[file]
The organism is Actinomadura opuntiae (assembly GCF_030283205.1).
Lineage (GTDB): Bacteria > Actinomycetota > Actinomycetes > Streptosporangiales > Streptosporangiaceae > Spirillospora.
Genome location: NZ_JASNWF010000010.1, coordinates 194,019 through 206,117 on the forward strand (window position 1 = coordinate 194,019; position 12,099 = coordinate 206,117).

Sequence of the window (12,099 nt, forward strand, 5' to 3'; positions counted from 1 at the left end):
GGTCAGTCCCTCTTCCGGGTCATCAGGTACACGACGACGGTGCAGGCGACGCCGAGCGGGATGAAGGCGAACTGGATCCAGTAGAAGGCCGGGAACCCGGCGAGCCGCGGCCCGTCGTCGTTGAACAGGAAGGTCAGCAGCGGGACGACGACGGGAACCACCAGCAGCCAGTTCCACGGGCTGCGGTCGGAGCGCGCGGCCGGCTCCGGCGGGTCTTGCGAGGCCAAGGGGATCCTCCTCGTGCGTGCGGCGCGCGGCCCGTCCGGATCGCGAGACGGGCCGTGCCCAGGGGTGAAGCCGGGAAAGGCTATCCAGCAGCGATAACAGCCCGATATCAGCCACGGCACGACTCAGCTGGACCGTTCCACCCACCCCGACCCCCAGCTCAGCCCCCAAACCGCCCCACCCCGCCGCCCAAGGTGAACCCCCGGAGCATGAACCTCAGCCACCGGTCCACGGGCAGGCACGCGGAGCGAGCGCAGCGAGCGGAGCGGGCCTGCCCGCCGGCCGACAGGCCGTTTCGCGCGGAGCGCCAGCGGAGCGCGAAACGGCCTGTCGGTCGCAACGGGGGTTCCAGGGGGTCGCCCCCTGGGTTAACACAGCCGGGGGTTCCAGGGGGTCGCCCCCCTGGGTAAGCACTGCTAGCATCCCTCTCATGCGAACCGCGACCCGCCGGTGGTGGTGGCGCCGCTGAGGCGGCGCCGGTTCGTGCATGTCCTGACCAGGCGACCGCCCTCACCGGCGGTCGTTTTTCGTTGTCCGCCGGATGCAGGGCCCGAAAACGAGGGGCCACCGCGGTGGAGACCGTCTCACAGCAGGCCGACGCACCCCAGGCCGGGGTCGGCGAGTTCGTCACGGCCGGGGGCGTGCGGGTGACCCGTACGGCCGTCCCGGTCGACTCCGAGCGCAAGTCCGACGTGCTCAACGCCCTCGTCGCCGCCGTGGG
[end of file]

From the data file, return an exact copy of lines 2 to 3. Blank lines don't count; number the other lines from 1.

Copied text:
Lineage (GTDB): Bacteria > Actinomycetota > Actinomycetes > Streptosporangiales > Streptosporangiaceae > Spirillospora.
Genome location: NZ_JASNWF010000010.1, coordinates 194,019 through 206,117 on the forward strand (window position 1 = coordinate 194,019; position 12,099 = coordinate 206,117).